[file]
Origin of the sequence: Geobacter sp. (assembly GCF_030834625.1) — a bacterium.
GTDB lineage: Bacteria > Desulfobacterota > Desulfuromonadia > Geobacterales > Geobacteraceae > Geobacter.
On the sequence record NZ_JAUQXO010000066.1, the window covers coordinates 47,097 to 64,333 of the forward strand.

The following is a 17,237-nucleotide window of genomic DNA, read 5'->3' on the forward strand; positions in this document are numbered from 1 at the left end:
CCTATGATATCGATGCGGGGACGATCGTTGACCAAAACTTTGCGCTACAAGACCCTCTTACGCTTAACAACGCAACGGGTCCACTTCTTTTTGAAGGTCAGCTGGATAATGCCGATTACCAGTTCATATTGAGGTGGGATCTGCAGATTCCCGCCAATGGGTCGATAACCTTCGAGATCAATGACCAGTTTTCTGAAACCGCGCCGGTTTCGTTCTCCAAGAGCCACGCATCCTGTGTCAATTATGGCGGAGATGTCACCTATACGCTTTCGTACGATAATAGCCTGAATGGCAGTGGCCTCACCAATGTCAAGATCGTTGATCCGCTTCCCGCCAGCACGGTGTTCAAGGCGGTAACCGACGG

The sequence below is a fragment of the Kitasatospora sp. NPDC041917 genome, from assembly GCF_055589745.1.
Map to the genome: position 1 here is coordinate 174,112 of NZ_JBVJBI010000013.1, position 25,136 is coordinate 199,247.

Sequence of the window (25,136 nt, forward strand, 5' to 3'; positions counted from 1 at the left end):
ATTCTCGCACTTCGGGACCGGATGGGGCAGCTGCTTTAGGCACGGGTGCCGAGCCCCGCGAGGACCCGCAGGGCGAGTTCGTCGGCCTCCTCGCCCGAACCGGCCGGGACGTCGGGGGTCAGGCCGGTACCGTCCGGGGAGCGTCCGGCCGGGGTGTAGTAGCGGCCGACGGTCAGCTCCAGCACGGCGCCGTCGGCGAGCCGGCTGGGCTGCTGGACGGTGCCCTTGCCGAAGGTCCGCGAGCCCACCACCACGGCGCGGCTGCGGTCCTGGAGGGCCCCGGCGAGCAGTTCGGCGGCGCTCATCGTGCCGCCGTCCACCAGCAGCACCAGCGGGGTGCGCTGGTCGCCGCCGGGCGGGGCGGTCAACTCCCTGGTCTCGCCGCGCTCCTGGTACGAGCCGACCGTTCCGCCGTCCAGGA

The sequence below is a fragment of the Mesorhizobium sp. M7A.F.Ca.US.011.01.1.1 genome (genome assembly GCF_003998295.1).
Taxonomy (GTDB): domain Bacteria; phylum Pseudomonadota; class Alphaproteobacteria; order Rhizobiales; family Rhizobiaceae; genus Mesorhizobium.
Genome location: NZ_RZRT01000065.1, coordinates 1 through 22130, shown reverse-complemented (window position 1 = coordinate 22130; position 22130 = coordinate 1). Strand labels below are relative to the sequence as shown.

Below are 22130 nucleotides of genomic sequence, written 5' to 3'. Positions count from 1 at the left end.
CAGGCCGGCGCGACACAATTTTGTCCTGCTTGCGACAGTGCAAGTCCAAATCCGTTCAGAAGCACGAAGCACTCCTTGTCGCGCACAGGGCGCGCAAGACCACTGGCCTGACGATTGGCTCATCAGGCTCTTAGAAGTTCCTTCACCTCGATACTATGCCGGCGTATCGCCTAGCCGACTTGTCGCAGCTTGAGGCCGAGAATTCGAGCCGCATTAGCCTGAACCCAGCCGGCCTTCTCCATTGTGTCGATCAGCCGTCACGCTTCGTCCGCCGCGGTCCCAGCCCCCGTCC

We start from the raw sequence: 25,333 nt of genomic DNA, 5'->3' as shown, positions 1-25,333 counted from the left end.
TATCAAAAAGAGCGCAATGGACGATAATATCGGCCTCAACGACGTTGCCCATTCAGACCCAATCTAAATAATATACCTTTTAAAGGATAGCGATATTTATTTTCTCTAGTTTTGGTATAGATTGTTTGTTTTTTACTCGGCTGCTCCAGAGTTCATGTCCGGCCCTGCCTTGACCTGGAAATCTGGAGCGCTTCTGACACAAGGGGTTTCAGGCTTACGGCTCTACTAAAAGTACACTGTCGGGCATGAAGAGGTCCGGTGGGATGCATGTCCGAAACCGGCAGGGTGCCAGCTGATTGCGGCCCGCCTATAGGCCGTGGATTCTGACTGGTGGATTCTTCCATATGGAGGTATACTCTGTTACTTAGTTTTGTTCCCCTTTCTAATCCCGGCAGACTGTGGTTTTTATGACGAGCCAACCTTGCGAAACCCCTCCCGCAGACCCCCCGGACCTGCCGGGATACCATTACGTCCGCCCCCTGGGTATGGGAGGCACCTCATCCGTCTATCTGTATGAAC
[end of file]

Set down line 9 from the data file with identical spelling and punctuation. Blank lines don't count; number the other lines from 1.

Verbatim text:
ATTCTCGCACTTCGGGACCGGATGGGGCAGCTGCTTTAGGCACGGGTGCCGAGCCCCGCGAGGACCCGCAGGGCGAGTTCGTCGGCCTCCTCGCCCGAACCGGCCGGGACGTCGGGGGTCAGGCCGGTACCGTCCGGGGAGCGTCCGGCCGGGGTGTAGTAGCGGCCGACGGTCAGCTCCAGCACGGCGCCGTCGGCGAGCCGGCTGGGCTGCTGGACGGTGCCCTTGCCGAAGGTCCGCGAGCCCACCACCACGGCGCGGCTGCGGTCCTGGAGGGCCCCGGCGAGCAGTTCGGCGGCGCTCATCGTGCCGCCGTCCACCAGCAGCACCAGCGGGGTGCGCTGGTCGCCGCCGGGCGGGGCGGTCAACTCCCTGGTCTCGCCGCGCTCCTGGTACGAGCCGACCGTTCCGCCGTCCAGGA